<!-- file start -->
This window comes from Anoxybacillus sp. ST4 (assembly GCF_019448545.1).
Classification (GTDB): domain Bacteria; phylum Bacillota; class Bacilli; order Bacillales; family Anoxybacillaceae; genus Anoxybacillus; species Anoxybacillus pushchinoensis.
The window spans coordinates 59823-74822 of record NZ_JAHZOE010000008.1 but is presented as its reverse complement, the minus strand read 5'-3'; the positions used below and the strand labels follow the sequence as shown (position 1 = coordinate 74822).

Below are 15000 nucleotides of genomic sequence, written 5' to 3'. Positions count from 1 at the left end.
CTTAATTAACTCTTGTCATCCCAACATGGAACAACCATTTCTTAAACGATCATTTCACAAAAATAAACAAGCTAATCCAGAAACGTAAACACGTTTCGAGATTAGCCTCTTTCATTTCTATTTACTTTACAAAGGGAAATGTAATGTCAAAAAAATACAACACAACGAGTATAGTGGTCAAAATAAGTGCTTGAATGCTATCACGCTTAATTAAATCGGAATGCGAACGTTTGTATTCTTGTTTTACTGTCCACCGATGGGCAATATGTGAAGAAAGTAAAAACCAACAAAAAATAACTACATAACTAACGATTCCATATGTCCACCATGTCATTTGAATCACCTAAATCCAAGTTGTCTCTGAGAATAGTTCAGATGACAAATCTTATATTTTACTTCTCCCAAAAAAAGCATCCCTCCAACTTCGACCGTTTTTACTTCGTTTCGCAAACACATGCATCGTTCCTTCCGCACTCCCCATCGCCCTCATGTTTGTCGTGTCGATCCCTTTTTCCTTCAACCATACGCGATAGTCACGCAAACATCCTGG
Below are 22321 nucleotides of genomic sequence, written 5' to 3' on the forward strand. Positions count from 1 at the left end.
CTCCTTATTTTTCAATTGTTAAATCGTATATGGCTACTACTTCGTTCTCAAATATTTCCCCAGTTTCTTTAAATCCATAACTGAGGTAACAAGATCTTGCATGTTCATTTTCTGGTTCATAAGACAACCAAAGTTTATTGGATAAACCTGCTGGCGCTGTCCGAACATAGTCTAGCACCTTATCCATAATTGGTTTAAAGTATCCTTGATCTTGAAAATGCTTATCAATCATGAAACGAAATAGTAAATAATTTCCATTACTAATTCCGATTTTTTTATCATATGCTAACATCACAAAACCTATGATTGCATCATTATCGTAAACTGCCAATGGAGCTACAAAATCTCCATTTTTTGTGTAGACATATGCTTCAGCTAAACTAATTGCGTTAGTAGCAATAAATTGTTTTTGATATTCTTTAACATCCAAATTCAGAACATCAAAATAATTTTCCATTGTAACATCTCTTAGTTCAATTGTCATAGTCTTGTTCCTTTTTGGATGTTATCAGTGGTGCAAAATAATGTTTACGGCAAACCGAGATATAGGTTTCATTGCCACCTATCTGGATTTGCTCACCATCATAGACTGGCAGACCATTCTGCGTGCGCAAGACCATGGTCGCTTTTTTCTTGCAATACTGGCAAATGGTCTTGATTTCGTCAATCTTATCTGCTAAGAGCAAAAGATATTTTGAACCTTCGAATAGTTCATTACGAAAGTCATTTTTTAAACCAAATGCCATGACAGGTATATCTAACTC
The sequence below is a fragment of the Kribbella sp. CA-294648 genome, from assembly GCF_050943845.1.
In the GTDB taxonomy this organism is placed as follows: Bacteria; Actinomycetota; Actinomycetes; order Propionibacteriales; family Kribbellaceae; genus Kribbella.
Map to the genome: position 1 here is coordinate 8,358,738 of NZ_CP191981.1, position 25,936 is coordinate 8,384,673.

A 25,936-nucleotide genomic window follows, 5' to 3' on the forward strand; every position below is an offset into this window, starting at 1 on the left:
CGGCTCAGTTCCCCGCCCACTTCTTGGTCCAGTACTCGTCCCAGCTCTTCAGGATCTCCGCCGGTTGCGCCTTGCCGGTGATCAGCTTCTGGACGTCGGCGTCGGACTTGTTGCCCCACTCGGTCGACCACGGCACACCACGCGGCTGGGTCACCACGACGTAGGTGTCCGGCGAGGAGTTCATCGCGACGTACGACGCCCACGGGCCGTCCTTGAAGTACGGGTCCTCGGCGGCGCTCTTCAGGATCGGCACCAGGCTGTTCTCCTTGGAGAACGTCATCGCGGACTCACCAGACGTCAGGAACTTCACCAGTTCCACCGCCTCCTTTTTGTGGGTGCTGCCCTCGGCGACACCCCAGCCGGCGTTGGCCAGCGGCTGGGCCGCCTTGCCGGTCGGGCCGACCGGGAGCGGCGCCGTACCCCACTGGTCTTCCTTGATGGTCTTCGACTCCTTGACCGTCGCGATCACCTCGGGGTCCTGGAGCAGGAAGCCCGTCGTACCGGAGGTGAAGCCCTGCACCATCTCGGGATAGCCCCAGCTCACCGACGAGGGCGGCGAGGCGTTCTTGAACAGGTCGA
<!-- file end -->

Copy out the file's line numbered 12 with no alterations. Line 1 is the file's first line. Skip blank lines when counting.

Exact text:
CGGCTCAGTTCCCCGCCCACTTCTTGGTCCAGTACTCGTCCCAGCTCTTCAGGATCTCCGCCGGTTGCGCCTTGCCGGTGATCAGCTTCTGGACGTCGGCGTCGGACTTGTTGCCCCACTCGGTCGACCACGGCACACCACGCGGCTGGGTCACCACGACGTAGGTGTCCGGCGAGGAGTTCATCGCGACGTACGACGCCCACGGGCCGTCCTTGAAGTACGGGTCCTCGGCGGCGCTCTTCAGGATCGGCACCAGGCTGTTCTCCTTGGAGAACGTCATCGCGGACTCACCAGACGTCAGGAACTTCACCAGTTCCACCGCCTCCTTTTTGTGGGTGCTGCCCTCGGCGACACCCCAGCCGGCGTTGGCCAGCGGCTGGGCCGCCTTGCCGGTCGGGCCGACCGGGAGCGGCGCCGTACCCCACTGGTCTTCCTTGATGGTCTTCGACTCCTTGACCGTCGCGATCACCTCGGGGTCCTGGAGCAGGAAGCCCGTCGTACCGGAGGTGAAGCCCTGCACCATCTCGGGATAGCCCCAGCTCACCGACGAGGGCGGCGAGGCGTTCTTGAACAGGTCGA